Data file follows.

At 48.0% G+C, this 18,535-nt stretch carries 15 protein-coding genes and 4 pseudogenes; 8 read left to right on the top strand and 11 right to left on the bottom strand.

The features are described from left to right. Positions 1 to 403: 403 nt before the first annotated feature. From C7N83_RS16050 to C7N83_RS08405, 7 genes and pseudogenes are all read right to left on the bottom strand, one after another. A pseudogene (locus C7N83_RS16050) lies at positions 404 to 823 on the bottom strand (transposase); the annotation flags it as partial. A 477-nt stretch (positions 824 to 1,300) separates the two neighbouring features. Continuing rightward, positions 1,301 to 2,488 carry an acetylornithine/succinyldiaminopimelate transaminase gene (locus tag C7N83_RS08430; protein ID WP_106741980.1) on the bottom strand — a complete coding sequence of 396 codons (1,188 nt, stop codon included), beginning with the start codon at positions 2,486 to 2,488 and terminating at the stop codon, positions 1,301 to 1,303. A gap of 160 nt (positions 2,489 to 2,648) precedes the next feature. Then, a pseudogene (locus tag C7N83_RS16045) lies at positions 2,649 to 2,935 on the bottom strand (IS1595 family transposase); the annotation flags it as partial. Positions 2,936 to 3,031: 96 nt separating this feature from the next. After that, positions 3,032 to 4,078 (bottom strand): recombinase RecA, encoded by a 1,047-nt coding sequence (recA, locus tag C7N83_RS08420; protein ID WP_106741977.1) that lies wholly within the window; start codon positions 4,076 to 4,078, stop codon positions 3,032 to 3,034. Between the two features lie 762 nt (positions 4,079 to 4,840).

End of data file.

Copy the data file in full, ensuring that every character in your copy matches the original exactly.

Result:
At 48.0% G+C, this 18,535-nt stretch carries 15 protein-coding genes and 4 pseudogenes; 8 read left to right on the top strand and 11 right to left on the bottom strand.

The features are described from left to right. Positions 1 to 403: 403 nt before the first annotated feature. From C7N83_RS16050 to C7N83_RS08405, 7 genes and pseudogenes are all read right to left on the bottom strand, one after another. A pseudogene (locus C7N83_RS16050) lies at positions 404 to 823 on the bottom strand (transposase); the annotation flags it as partial. A 477-nt stretch (positions 824 to 1,300) separates the two neighbouring features. Continuing rightward, positions 1,301 to 2,488 carry an acetylornithine/succinyldiaminopimelate transaminase gene (locus tag C7N83_RS08430; protein ID WP_106741980.1) on the bottom strand — a complete coding sequence of 396 codons (1,188 nt, stop codon included), beginning with the start codon at positions 2,486 to 2,488 and terminating at the stop codon, positions 1,301 to 1,303. A gap of 160 nt (positions 2,489 to 2,648) precedes the next feature. Then, a pseudogene (locus tag C7N83_RS16045) lies at positions 2,649 to 2,935 on the bottom strand (IS1595 family transposase); the annotation flags it as partial. Positions 2,936 to 3,031: 96 nt separating this feature from the next. After that, positions 3,032 to 4,078 (bottom strand): recombinase RecA, encoded by a 1,047-nt coding sequence (recA, locus tag C7N83_RS08420; protein ID WP_106741977.1) that lies wholly within the window; start codon positions 4,076 to 4,078, stop codon positions 3,032 to 3,034. Between the two features lie 762 nt (positions 4,079 to 4,840).